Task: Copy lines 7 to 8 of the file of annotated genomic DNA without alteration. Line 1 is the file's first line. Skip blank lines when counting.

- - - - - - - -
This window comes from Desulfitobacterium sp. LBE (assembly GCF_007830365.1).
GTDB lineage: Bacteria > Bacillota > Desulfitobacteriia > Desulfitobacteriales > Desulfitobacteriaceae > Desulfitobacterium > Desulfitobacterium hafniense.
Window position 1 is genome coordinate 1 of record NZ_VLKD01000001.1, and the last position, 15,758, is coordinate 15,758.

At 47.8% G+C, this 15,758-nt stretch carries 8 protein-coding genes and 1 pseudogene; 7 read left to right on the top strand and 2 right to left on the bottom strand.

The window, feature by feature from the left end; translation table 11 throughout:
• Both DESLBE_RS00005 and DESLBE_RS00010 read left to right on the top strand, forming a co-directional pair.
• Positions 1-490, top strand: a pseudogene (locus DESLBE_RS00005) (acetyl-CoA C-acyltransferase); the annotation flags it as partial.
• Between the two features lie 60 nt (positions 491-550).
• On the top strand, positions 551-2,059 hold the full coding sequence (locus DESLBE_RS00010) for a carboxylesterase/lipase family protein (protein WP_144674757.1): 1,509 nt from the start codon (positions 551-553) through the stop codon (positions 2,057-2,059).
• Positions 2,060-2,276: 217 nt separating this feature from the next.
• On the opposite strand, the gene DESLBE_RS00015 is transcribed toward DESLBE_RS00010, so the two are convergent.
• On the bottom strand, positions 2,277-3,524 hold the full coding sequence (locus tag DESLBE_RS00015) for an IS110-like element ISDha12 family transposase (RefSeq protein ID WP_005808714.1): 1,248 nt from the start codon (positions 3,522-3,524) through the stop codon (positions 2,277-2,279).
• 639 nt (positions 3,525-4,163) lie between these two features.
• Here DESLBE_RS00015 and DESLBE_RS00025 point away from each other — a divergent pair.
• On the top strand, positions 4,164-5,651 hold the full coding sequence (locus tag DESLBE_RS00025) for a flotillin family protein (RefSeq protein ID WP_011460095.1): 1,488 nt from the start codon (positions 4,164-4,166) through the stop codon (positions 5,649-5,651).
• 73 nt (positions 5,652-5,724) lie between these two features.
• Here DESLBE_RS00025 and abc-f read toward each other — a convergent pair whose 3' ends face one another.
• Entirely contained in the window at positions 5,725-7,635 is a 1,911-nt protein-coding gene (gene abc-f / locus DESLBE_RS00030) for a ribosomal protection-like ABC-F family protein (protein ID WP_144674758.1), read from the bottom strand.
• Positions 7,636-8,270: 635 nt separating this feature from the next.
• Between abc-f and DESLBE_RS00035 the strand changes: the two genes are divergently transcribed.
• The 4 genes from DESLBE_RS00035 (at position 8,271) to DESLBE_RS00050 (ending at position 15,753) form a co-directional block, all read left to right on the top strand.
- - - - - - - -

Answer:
• Positions 1-490, top strand: a pseudogene (locus DESLBE_RS00005) (acetyl-CoA C-acyltransferase); the annotation flags it as partial.
• Between the two features lie 60 nt (positions 491-550).